I’m walking home, trying hard to be invisible in the bright lights of the main drag. Windows full of clothes and shoes - sometimes I stop to read the restaurant menus and maybe stare at the table of whoever’s sitting by the front door. Hey.

I almost bump over the panhandler squatting in a doorway. Paper cup with a couple of pennies. I get a look at his face. God, I know him. I pull whatever I have in my pockets and throw it in and hope he didn’t see me. I’m busy watching my life fast-forward in my head. Maybe I should scout out a spot for myself. Famous poet. Give me a dollar. It would be a catchy sign.

Life’s pretty finite, after all. Maybe there is re-incarnation. Tell that to this guy I knew; ex-punk drug addict somebody pushed off a rooftop. He always had a big mouth. Me, I don’t want to cause waves, thank you very much. This money thing is dripping acid on my stomach. It’s a tapeworm sucking back green out of every pocket. It’s the cost of living. The price to pay to get a shot at the bottom rung so I can start climbing the ladder to success.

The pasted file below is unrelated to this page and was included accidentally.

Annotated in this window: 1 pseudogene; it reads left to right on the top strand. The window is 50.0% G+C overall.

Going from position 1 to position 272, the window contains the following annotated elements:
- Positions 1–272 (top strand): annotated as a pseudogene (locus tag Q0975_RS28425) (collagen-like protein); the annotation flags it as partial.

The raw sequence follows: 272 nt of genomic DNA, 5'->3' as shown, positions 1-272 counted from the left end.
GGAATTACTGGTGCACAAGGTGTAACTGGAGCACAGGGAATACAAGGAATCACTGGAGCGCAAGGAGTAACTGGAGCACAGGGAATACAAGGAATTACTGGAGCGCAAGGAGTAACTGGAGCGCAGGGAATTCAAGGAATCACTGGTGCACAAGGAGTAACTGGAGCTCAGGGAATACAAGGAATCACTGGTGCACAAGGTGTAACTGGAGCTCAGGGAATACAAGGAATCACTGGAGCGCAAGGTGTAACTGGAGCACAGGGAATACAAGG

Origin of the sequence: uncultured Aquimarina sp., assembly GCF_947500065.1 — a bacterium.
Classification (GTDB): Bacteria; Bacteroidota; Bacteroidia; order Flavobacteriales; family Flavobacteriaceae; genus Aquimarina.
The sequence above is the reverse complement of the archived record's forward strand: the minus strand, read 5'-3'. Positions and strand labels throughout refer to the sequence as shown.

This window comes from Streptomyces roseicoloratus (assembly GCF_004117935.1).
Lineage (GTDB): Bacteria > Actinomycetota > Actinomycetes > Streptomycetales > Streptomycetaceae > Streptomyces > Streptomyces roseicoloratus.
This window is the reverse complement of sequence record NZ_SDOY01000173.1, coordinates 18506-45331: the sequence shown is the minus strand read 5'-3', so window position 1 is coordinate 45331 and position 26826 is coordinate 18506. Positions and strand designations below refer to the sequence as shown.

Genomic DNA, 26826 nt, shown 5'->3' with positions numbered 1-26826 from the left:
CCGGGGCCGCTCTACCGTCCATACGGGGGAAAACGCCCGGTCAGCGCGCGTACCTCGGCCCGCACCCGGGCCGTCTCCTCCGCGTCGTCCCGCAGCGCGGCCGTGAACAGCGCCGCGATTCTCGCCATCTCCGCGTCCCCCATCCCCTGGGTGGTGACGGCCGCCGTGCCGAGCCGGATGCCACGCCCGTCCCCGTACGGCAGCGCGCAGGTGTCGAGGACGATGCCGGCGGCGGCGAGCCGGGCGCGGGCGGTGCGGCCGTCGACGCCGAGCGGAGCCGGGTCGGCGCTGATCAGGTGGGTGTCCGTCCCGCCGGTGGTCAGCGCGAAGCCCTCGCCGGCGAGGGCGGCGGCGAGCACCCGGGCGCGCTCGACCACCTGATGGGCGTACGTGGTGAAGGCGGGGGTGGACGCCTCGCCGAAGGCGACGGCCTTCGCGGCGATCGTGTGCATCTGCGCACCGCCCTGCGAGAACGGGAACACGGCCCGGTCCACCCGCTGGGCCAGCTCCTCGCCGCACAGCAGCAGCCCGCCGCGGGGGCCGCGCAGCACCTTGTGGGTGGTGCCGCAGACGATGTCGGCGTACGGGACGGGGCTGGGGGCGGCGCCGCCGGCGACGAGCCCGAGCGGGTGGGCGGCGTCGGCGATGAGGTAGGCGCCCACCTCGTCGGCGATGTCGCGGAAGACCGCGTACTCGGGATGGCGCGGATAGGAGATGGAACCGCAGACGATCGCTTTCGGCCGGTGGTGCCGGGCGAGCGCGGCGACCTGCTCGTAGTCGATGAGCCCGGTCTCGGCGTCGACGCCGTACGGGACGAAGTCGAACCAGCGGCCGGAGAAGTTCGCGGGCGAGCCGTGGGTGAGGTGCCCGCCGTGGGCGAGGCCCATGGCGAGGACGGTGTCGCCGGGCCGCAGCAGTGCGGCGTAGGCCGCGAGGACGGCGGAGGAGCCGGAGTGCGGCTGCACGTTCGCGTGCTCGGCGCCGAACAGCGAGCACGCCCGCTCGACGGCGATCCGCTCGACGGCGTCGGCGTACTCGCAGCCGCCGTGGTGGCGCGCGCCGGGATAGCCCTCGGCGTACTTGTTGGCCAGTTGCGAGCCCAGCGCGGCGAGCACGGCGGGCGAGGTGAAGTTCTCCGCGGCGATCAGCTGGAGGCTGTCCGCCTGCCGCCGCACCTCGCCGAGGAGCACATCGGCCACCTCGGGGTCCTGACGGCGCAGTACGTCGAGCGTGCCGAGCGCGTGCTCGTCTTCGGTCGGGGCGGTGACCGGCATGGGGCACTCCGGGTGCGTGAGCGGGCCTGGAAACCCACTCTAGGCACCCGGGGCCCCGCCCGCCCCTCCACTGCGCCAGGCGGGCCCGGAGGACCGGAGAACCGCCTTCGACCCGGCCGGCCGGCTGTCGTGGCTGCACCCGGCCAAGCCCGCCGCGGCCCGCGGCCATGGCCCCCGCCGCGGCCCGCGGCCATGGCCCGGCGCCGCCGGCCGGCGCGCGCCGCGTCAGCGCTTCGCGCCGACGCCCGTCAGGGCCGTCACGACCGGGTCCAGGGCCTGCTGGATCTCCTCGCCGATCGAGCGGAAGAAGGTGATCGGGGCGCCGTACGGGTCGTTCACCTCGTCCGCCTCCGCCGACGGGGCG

But now, picking out the books and cds I’ll be selling second-hand tomorrow, I wonder if my literary romance has just been a $2 Scratch and Win card. You’re sure this is the sign, you are one pull away on the slot machine... clang clang clang lemon lemon lemon bing bing bing bing five dollars 16 quarters, 20 nickels...

Maybe this is the day the treadmill stops. Maybe nobody really wants to read my books. Maybe nobody really wants to hear my music. It’s days like this I wish I drank more. I could sit with my red-nosed buddies talking about the same thing for days on end... muttering and complaining... longing for the good times... re-living the triumph, that one moment in 1977, or maybe 1982 when the spotlight fell, the reviews were good and hey, I’m not a liar... here’s a clipping I’ve kept in my pocket, see...